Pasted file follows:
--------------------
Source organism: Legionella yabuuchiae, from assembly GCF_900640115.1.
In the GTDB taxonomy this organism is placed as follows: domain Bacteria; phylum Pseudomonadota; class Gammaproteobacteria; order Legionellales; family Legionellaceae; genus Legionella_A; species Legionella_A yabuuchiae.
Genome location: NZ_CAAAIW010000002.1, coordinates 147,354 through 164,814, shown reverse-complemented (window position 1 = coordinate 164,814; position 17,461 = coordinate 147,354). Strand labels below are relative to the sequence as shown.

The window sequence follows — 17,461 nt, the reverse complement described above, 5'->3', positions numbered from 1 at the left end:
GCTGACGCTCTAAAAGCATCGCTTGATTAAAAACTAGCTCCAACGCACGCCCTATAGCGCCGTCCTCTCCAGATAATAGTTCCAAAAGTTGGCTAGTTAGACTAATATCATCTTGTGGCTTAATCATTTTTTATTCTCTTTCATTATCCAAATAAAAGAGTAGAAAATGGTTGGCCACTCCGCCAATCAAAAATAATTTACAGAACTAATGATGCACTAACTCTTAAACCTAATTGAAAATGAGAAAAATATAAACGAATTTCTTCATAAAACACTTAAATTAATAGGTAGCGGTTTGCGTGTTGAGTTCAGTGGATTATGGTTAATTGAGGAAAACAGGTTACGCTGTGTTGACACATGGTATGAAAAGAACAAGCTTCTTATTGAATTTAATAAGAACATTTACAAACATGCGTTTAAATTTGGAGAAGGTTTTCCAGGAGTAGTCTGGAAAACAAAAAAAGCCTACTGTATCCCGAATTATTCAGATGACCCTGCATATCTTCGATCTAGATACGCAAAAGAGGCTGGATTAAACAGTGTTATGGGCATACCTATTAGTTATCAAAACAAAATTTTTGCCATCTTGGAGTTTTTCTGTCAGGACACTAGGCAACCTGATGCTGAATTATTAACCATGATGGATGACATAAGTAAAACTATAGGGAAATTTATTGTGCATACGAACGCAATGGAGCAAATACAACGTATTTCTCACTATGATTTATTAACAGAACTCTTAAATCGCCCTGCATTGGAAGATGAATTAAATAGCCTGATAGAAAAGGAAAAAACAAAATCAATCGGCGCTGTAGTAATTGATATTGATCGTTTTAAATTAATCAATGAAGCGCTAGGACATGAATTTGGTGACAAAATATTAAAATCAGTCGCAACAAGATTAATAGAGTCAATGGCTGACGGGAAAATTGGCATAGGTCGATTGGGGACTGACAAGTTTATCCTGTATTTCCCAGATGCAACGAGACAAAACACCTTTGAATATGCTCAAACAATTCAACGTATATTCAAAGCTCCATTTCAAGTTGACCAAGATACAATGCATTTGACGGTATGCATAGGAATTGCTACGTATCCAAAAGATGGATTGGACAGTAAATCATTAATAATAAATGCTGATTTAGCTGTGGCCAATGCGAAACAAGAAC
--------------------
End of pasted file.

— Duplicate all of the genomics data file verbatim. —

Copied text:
Source organism: Legionella yabuuchiae, from assembly GCF_900640115.1.
In the GTDB taxonomy this organism is placed as follows: domain Bacteria; phylum Pseudomonadota; class Gammaproteobacteria; order Legionellales; family Legionellaceae; genus Legionella_A; species Legionella_A yabuuchiae.
Genome location: NZ_CAAAIW010000002.1, coordinates 147,354 through 164,814, shown reverse-complemented (window position 1 = coordinate 164,814; position 17,461 = coordinate 147,354). Strand labels below are relative to the sequence as shown.

The window sequence follows — 17,461 nt, the reverse complement described above, 5'->3', positions numbered from 1 at the left end:
GCTGACGCTCTAAAAGCATCGCTTGATTAAAAACTAGCTCCAACGCACGCCCTATAGCGCCGTCCTCTCCAGATAATAGTTCCAAAAGTTGGCTAGTTAGACTAATATCATCTTGTGGCTTAATCATTTTTTATTCTCTTTCATTATCCAAATAAAAGAGTAGAAAATGGTTGGCCACTCCGCCAATCAAAAATAATTTACAGAACTAATGATGCACTAACTCTTAAACCTAATTGAAAATGAGAAAAATATAAACGAATTTCTTCATAAAACACTTAAATTAATAGGTAGCGGTTTGCGTGTTGAGTTCAGTGGATTATGGTTAATTGAGGAAAACAGGTTACGCTGTGTTGACACATGGTATGAAAAGAACAAGCTTCTTATTGAATTTAATAAGAACATTTACAAACATGCGTTTAAATTTGGAGAAGGTTTTCCAGGAGTAGTCTGGAAAACAAAAAAAGCCTACTGTATCCCGAATTATTCAGATGACCCTGCATATCTTCGATCTAGATACGCAAAAGAGGCTGGATTAAACAGTGTTATGGGCATACCTATTAGTTATCAAAACAAAATTTTTGCCATCTTGGAGTTTTTCTGTCAGGACACTAGGCAACCTGATGCTGAATTATTAACCATGATGGATGACATAAGTAAAACTATAGGGAAATTTATTGTGCATACGAACGCAATGGAGCAAATACAACGTATTTCTCACTATGATTTATTAACAGAACTCTTAAATCGCCCTGCATTGGAAGATGAATTAAATAGCCTGATAGAAAAGGAAAAAACAAAATCAATCGGCGCTGTAGTAATTGATATTGATCGTTTTAAATTAATCAATGAAGCGCTAGGACATGAATTTGGTGACAAAATATTAAAATCAGTCGCAACAAGATTAATAGAGTCAATGGCTGACGGGAAAATTGGCATAGGTCGATTGGGGACTGACAAGTTTATCCTGTATTTCCCAGATGCAACGAGACAAAACACCTTTGAATATGCTCAAACAATTCAACGTATATTCAAAGCTCCATTTCAAGTTGACCAAGATACAATGCATTTGACGGTATGCATAGGAATTGCTACGTATCCAAAAGATGGATTGGACAGTAAATCATTAATAATAAATGCTGATTTAGCTGTGGCCAATGCGAAACAAGAAC